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LEGO apologizes for catcalling: Hey babe, females aren't playthings!

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Josh Stearns/jcstearns.tumblr.com

(Read caption) LEGO apologizes for its licensee that produced a set of construction-themed stickers that included a male LEGO piece saying, "Hey Babe!" Josh Stearns, father of two boys, snapped a photograph of the catcalling LEGO man and uploaded it to his Tumblr.

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One week we’re reading about the outrage of Victoria's Secret marketing sexually suggestive memos on girls’ bottoms and a short while later the news is all about LEGO toys building a sexist, degrading, catcalling vocabulary into the stickers for its toys. It makes me want to whistle at the next manufacturer headed to a marketing conference and shout, “Hey babe! Stop treating females as playthings.”

ABC News reports that, Josh Stearns, father of two young sons living in western Massachusetts, posted photos of a set of LEGO stickers on his Tumblr account featuring a typical LEGO hard-hatted construction worker waving at an unseen passersby, shouting "Hey babe!"

As the mom of four sons who has spent the last 19 years stepping on the little blocks and prying mini men out of my vacuum, vents, and clothes dryer, I feel as if I’m banging my head against the LEGO brick wall. Didn’t I just recently praise LEGO for girl-friendly sets? They blew it that fast?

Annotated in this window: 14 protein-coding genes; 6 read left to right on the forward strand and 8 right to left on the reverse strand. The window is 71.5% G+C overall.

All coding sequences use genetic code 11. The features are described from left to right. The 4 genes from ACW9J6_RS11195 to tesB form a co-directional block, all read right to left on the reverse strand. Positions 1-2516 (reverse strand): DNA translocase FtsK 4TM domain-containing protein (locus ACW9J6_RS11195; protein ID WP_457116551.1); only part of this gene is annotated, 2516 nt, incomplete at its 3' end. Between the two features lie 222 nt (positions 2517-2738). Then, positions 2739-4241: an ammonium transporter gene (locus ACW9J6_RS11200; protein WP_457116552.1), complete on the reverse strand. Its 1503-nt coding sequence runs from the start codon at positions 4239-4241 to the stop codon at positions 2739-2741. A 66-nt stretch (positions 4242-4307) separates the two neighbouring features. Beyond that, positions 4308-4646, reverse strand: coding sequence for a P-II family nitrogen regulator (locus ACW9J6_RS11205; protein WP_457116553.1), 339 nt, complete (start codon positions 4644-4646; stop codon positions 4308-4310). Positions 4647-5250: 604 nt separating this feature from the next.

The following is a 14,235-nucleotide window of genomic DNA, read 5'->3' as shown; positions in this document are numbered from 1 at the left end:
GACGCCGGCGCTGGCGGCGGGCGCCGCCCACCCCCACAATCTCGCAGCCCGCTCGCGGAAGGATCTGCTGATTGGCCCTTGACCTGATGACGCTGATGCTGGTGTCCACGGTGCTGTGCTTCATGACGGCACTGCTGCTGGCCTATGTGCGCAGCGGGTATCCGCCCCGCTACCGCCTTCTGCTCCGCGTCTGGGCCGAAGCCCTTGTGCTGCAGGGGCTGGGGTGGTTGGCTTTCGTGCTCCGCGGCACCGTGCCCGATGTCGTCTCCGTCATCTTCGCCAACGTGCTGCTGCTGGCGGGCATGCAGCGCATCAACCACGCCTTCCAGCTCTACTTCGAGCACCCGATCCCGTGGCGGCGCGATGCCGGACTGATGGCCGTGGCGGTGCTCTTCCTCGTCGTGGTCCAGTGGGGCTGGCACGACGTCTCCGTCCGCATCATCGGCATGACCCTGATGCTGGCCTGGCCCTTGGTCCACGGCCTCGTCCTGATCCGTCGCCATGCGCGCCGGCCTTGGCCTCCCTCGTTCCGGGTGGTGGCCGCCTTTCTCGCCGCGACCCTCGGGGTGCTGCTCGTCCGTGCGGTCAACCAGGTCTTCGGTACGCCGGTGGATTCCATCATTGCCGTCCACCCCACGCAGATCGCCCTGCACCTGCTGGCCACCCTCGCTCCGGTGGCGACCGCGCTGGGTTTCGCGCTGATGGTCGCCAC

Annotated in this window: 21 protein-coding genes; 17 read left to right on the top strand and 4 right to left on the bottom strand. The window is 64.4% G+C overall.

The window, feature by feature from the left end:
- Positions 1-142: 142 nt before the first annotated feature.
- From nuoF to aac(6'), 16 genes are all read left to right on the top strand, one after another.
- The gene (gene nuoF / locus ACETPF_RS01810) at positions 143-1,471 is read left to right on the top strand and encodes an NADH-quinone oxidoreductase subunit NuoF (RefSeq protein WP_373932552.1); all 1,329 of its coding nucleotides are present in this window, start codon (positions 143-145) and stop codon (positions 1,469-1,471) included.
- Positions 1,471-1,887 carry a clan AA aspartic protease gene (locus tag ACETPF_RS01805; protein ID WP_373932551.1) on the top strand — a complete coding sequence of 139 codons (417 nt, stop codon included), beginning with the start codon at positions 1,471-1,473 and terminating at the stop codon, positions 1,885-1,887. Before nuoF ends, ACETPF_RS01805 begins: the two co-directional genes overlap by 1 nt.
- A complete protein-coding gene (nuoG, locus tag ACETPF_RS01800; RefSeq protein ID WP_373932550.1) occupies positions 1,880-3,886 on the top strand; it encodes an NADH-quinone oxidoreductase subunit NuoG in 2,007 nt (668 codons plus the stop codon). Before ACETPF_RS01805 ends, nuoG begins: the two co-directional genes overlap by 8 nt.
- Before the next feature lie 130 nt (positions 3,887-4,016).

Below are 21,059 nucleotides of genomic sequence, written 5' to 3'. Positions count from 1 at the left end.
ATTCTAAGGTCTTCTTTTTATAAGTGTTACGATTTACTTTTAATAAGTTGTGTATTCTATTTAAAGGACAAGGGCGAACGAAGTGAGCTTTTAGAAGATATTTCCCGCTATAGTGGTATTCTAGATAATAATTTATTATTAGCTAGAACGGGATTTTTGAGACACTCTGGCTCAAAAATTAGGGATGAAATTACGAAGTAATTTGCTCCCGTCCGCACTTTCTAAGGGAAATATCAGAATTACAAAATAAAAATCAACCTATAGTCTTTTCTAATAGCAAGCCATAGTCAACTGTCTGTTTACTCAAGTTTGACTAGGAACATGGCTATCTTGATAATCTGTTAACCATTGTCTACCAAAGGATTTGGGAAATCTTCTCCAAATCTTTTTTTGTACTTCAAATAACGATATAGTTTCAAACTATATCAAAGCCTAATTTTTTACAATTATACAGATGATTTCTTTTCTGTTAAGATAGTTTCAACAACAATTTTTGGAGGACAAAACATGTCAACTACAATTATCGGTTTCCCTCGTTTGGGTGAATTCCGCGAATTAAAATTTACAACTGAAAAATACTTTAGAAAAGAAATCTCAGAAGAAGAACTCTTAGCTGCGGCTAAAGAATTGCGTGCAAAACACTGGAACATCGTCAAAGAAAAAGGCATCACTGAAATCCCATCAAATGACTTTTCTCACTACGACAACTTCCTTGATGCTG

Well, they didn’t actually blow it that fast, because a closer look at the ABC story does show that the stickers in question were discontinued in 2010. According to ABC, Charlotte Simonsen, senior director at LEGOs corporate communications office in Denmark, e-mailed Mr. Stearns telling him the stickers had been licensed by a company called Creative Imagination, and had been discontinued in the summer of 2010. Creative Imagination stopped operations in December of 2012.

That doesn’t let LEGO off the marketing hook. Instead, it is a teachable moment for any manufacturer hoping to continue to sell to parents: Bad decisions can haunt a product. The stickers may have been discontinued several years ago, but the product bearing them is still on shelves.

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